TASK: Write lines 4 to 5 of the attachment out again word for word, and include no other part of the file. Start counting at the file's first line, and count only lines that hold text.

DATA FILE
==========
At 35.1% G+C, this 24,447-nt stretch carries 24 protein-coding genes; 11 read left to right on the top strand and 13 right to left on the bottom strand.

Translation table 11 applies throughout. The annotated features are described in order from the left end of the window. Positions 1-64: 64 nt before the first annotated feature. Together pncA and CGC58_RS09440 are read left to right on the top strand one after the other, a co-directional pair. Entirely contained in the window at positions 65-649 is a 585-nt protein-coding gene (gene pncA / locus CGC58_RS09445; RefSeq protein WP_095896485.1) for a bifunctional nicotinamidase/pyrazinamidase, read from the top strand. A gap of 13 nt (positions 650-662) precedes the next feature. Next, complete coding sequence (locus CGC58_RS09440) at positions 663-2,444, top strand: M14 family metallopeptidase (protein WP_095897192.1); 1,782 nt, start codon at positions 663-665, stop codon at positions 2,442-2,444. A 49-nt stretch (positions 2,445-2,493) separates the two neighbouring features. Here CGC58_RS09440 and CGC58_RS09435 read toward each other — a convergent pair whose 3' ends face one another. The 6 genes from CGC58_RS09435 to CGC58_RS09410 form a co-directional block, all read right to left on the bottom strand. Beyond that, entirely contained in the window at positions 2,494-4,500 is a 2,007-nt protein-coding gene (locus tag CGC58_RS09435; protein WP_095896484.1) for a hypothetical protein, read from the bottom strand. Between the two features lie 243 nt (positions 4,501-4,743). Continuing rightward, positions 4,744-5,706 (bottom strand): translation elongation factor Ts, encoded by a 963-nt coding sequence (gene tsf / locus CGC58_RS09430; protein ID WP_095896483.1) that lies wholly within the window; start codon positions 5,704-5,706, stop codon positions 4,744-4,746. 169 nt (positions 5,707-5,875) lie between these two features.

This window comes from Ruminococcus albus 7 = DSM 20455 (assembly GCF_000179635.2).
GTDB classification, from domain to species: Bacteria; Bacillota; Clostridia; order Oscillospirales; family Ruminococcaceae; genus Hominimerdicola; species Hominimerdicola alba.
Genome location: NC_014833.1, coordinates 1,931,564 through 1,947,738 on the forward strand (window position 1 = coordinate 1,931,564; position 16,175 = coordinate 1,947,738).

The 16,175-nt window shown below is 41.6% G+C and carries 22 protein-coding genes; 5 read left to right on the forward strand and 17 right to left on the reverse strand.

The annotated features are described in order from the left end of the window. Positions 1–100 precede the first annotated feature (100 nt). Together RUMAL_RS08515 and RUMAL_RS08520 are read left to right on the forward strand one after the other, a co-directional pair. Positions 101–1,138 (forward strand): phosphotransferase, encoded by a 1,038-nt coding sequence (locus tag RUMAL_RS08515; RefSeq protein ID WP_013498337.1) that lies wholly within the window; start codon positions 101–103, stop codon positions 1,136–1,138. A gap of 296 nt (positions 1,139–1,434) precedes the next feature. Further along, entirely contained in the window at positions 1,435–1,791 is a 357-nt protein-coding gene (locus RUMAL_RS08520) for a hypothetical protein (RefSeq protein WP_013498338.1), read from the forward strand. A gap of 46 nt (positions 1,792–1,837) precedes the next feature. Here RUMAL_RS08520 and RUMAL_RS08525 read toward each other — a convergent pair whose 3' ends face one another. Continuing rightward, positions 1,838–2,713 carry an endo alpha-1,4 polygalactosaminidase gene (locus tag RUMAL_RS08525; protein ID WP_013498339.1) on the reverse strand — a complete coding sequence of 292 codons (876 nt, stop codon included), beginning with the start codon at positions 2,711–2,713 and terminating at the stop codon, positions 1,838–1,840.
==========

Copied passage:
GTDB classification, from domain to species: Bacteria; Bacillota; Clostridia; order Oscillospirales; family Ruminococcaceae; genus Hominimerdicola; species Hominimerdicola alba.
Genome location: NC_014833.1, coordinates 1,931,564 through 1,947,738 on the forward strand (window position 1 = coordinate 1,931,564; position 16,175 = coordinate 1,947,738).